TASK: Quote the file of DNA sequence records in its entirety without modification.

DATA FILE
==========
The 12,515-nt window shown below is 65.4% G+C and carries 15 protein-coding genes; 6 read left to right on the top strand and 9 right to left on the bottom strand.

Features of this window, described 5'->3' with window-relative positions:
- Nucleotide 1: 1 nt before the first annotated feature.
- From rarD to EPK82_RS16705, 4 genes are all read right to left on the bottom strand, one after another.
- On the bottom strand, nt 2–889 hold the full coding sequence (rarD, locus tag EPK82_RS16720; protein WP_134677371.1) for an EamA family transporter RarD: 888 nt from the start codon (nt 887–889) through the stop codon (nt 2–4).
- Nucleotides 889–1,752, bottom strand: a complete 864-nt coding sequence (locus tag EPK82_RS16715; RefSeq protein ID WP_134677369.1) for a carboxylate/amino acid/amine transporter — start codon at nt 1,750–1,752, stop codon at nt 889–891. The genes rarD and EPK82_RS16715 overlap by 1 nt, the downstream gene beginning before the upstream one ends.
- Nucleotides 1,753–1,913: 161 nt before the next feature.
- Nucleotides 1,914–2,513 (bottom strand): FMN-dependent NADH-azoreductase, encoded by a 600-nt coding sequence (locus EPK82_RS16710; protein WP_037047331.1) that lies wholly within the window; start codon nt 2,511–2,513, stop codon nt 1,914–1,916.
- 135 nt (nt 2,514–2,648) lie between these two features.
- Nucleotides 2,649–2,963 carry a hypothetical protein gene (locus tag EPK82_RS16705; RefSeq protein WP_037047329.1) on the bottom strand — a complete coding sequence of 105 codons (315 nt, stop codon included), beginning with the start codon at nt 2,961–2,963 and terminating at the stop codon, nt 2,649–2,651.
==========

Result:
The 12,515-nt window shown below is 65.4% G+C and carries 15 protein-coding genes; 6 read left to right on the top strand and 9 right to left on the bottom strand.

Features of this window, described 5'->3' with window-relative positions:
- Nucleotide 1: 1 nt before the first annotated feature.
- From rarD to EPK82_RS16705, 4 genes are all read right to left on the bottom strand, one after another.
- On the bottom strand, nt 2–889 hold the full coding sequence (rarD, locus tag EPK82_RS16720; protein WP_134677371.1) for an EamA family transporter RarD: 888 nt from the start codon (nt 887–889) through the stop codon (nt 2–4).
- Nucleotides 889–1,752, bottom strand: a complete 864-nt coding sequence (locus tag EPK82_RS16715; RefSeq protein ID WP_134677369.1) for a carboxylate/amino acid/amine transporter — start codon at nt 1,750–1,752, stop codon at nt 889–891. The genes rarD and EPK82_RS16715 overlap by 1 nt, the downstream gene beginning before the upstream one ends.
- Nucleotides 1,753–1,913: 161 nt before the next feature.
- Nucleotides 1,914–2,513 (bottom strand): FMN-dependent NADH-azoreductase, encoded by a 600-nt coding sequence (locus EPK82_RS16710; protein WP_037047331.1) that lies wholly within the window; start codon nt 2,511–2,513, stop codon nt 1,914–1,916.
- 135 nt (nt 2,514–2,648) lie between these two features.
- Nucleotides 2,649–2,963 carry a hypothetical protein gene (locus tag EPK82_RS16705; RefSeq protein WP_037047329.1) on the bottom strand — a complete coding sequence of 105 codons (315 nt, stop codon included), beginning with the start codon at nt 2,961–2,963 and terminating at the stop codon, nt 2,649–2,651.